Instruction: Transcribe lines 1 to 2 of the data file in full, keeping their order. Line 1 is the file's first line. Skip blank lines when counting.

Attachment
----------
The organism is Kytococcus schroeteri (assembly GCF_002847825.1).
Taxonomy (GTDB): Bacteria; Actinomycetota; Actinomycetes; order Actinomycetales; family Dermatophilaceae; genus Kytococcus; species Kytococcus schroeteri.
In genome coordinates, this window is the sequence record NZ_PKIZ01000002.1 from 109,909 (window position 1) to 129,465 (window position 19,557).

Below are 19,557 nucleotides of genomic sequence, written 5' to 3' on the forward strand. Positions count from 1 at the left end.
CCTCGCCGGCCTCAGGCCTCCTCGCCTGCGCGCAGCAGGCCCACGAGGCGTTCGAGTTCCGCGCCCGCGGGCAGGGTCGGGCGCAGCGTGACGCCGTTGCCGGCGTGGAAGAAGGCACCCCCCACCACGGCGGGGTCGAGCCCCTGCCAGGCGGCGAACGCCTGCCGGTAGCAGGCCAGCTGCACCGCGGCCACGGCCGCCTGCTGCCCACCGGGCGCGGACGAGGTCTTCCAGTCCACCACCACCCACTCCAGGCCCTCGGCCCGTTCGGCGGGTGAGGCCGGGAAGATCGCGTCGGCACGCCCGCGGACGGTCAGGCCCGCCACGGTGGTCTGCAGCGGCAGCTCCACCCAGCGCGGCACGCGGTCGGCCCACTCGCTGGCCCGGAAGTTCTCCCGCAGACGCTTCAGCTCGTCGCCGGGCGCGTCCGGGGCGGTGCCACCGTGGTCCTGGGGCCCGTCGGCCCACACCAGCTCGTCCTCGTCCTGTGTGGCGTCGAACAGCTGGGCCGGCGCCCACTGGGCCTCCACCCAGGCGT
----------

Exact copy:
The organism is Kytococcus schroeteri (assembly GCF_002847825.1).
Taxonomy (GTDB): Bacteria; Actinomycetota; Actinomycetes; order Actinomycetales; family Dermatophilaceae; genus Kytococcus; species Kytococcus schroeteri.